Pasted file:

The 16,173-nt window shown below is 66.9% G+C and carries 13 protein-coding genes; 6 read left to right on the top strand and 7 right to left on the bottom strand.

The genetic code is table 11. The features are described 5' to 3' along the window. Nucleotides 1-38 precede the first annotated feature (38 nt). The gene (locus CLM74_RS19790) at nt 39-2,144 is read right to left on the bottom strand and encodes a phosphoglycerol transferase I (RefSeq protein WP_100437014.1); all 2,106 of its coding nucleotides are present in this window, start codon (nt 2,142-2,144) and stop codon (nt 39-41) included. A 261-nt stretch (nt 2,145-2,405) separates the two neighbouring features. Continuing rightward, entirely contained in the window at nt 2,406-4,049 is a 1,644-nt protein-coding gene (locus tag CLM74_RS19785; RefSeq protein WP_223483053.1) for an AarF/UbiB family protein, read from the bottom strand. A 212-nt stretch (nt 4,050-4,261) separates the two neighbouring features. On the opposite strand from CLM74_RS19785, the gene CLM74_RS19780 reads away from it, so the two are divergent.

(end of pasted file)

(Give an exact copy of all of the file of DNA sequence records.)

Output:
The 16,173-nt window shown below is 66.9% G+C and carries 13 protein-coding genes; 6 read left to right on the top strand and 7 right to left on the bottom strand.

The genetic code is table 11. The features are described 5' to 3' along the window. Nucleotides 1-38 precede the first annotated feature (38 nt). The gene (locus CLM74_RS19790) at nt 39-2,144 is read right to left on the bottom strand and encodes a phosphoglycerol transferase I (RefSeq protein WP_100437014.1); all 2,106 of its coding nucleotides are present in this window, start codon (nt 2,142-2,144) and stop codon (nt 39-41) included. A 261-nt stretch (nt 2,145-2,405) separates the two neighbouring features. Continuing rightward, entirely contained in the window at nt 2,406-4,049 is a 1,644-nt protein-coding gene (locus tag CLM74_RS19785; RefSeq protein WP_223483053.1) for an AarF/UbiB family protein, read from the bottom strand. A 212-nt stretch (nt 4,050-4,261) separates the two neighbouring features. On the opposite strand from CLM74_RS19785, the gene CLM74_RS19780 reads away from it, so the two are divergent.